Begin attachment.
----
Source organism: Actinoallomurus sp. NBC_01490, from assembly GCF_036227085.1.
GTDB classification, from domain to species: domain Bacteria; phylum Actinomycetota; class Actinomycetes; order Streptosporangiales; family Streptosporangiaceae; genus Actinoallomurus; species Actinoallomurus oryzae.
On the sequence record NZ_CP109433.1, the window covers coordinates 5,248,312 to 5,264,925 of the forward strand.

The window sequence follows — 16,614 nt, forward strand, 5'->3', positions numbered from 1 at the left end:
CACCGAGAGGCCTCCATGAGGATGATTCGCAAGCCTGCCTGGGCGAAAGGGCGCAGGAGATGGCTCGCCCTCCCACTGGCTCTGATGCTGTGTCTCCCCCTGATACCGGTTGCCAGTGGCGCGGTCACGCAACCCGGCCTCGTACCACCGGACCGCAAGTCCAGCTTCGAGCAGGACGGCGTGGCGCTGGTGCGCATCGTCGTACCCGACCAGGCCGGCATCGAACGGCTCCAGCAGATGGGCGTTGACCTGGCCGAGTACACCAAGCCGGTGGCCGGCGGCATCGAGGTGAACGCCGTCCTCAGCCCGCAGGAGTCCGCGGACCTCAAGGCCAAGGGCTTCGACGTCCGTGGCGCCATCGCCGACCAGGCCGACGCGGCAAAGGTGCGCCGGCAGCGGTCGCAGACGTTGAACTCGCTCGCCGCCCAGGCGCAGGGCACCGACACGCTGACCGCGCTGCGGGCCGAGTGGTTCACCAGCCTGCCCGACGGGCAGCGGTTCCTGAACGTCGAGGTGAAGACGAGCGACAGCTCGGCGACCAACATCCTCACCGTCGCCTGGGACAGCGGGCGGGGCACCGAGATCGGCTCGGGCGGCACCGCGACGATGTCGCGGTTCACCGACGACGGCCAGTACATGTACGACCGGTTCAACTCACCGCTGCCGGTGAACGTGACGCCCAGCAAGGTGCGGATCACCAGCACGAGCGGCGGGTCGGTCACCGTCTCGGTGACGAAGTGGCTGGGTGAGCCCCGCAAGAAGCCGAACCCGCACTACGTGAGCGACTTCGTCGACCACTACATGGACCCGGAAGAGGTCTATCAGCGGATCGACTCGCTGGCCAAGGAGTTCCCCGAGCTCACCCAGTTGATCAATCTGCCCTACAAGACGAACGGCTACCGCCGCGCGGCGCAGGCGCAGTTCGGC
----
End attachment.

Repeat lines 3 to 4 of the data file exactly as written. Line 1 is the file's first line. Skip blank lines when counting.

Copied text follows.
On the sequence record NZ_CP109433.1, the window covers coordinates 5,248,312 to 5,264,925 of the forward strand.

The window sequence follows — 16,614 nt, forward strand, 5'->3', positions numbered from 1 at the left end: